I’ve just come out of a client meeting to be met with dark clouds and monsoon rains that started just 15 min before our meeting finished. My colleague, an adventurous soul not given to bouts of nervousness, is clearly worried by the blinding flashes of lightning. Storms are a genteel affair where he hails from, but here the weather lives.
Today I learned that a major international bank operating in Indonesia does not accept loan applications from people that do not already have a credit card with another institution and a clean record in the Bank of Indonesia credit bureau.
Let that sink in …
Essentially the bank is saying “I’m not confident in my ability to manage risk in this market so I’m going to outsource my underwriting to my competitors”. And it’s using the bureau to secure that it does not make the same mistakes. If every bank were to act in the same way, how does anyone get a loan in the first place? As a result there is a lot of competition to lend to a fraction of the Indonesian market, and a large group of people disconnected from the global financial system.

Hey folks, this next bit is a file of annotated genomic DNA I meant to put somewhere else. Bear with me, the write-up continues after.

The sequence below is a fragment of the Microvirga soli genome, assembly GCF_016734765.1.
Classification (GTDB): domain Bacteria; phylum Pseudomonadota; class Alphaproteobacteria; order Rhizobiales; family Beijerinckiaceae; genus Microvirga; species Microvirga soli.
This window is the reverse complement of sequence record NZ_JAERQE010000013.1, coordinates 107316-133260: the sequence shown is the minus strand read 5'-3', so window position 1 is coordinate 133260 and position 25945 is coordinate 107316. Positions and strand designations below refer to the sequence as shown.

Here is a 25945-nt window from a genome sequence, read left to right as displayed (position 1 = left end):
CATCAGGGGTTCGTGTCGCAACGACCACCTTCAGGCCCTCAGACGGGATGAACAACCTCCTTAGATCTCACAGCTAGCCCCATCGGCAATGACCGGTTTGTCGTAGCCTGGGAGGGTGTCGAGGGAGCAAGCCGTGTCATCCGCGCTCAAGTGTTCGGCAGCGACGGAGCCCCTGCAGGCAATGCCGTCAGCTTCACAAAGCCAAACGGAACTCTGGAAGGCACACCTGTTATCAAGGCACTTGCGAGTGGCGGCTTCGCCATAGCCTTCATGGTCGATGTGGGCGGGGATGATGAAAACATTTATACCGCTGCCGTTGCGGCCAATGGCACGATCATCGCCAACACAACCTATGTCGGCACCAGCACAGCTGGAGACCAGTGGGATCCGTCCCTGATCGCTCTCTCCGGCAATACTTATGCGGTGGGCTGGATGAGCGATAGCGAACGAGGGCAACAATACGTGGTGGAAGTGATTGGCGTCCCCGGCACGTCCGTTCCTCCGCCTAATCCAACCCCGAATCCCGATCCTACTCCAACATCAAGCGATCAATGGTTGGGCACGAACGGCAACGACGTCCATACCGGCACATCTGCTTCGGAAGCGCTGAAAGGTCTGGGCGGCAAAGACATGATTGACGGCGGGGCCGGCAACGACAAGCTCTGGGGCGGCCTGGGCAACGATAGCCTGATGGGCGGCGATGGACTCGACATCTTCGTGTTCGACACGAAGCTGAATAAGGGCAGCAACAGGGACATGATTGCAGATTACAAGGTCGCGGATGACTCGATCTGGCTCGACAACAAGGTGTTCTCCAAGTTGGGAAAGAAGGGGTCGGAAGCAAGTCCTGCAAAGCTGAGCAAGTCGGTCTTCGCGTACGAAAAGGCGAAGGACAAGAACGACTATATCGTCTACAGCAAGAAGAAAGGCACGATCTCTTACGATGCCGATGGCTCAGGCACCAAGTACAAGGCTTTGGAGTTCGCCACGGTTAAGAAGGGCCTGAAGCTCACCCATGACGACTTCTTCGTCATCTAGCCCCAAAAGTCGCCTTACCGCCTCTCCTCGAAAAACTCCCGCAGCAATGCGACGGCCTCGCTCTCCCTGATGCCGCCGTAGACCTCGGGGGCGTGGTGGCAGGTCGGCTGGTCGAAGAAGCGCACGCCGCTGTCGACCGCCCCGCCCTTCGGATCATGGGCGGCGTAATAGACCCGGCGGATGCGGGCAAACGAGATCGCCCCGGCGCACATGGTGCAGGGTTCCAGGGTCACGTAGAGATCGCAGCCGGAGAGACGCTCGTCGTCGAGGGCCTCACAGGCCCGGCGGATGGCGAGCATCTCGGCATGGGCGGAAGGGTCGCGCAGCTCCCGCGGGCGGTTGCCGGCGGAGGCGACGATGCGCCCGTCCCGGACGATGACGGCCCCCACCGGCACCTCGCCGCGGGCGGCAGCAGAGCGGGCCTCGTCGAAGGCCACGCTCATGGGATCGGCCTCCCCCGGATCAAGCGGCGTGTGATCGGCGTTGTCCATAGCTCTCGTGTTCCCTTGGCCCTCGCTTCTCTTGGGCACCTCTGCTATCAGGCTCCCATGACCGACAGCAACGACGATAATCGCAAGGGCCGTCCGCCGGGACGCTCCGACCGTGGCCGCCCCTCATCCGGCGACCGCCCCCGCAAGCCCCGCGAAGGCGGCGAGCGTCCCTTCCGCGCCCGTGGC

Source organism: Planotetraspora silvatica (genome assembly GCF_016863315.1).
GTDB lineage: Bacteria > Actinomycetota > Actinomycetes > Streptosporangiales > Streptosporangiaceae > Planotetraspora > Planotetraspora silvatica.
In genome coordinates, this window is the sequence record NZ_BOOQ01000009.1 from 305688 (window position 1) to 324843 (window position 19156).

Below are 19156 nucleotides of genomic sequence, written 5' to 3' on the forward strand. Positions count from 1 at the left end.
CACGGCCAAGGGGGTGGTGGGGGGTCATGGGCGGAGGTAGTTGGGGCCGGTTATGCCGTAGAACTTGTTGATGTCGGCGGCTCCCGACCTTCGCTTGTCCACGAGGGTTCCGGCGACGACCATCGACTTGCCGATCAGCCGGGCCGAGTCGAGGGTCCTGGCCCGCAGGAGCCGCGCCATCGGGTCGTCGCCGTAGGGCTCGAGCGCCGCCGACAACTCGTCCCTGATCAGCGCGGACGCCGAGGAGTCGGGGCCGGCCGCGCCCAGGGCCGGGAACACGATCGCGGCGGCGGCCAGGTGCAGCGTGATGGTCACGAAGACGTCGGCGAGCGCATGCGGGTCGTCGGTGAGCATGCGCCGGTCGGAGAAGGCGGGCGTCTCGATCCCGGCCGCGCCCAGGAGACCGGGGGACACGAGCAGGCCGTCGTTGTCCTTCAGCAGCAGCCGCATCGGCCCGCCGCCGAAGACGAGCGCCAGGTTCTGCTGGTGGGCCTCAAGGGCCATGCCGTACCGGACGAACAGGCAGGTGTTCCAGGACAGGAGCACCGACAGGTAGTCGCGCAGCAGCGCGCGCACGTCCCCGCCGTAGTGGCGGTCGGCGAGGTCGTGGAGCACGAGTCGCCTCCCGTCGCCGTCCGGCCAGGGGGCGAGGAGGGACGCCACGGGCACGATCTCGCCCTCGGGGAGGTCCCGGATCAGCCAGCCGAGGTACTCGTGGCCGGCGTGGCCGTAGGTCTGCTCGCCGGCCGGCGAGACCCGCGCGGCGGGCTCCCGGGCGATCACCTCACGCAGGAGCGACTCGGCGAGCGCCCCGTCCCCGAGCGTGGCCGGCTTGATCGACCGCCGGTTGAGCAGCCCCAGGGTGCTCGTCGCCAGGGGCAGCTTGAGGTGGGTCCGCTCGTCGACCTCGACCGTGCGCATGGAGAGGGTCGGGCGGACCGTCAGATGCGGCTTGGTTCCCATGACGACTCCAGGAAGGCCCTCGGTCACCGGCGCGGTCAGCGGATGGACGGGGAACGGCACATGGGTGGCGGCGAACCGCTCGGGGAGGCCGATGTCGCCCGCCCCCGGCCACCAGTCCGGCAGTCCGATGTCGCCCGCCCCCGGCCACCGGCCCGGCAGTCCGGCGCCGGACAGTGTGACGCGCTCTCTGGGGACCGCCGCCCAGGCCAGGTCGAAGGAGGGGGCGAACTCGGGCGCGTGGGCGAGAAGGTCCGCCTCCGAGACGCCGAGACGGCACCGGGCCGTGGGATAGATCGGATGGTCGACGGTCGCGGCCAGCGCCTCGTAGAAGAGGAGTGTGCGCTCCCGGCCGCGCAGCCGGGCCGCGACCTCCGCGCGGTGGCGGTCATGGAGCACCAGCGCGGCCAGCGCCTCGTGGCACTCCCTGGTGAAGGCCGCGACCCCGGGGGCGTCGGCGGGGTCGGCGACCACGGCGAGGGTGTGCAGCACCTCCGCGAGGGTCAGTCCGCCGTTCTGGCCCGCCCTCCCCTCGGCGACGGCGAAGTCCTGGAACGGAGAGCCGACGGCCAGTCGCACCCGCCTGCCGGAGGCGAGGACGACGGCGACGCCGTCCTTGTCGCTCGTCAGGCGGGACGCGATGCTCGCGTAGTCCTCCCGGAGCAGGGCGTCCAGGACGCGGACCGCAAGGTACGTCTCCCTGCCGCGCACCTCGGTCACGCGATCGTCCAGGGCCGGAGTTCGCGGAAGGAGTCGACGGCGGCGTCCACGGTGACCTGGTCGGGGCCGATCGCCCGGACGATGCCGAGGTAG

The solution to this problem is to build the data infrastructure needed to support the financial system. That is usually a credit bureau. There are three projects that I am aware of to build a private bureau in Indonesia but the behavior of the banks will make it hard to gain coverage.
It’s not just the emerging markets that suffer from this issue. Banks in developed markets are also unwilling to lend to people that lack a bureau profile, so the role of building the profiles is covered by telco operators that generally have more permissive underwriting practices for their mobile phone contracts, which are a form of credit. But in this part of the world 98% of the population uses a prepaid phone, so who will feed the bureau fresh profiles?
The only way to square this circle is to find new sources of information …
By Craig Shaw, DemystData Chief Scientist